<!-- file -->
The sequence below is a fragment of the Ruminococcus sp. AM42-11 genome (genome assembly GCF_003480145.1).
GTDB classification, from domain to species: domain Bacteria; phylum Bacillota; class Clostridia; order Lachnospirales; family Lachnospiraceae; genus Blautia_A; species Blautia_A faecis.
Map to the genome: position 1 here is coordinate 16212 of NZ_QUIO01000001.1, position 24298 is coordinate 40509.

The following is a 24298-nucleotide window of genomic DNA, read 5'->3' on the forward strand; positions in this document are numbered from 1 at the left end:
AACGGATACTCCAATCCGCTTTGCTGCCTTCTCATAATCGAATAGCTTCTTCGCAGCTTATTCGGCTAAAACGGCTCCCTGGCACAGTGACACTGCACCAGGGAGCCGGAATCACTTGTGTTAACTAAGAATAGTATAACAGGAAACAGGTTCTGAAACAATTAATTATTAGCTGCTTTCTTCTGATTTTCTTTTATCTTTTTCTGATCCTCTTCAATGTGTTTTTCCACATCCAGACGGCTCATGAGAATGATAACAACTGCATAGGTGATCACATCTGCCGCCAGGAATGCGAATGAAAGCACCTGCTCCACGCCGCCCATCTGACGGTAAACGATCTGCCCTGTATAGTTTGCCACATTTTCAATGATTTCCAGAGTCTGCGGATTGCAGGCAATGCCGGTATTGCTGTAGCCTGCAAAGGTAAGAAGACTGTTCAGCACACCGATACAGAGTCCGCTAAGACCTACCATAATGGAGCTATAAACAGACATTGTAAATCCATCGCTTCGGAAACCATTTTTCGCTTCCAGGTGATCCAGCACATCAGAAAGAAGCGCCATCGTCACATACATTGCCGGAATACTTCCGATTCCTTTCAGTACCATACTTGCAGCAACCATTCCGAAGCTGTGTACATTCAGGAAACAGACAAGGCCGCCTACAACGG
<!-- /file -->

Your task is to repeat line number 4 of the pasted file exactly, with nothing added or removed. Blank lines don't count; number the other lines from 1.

The following is a 24298-nucleotide window of genomic DNA, read 5'->3' on the forward strand; positions in this document are numbered from 1 at the left end: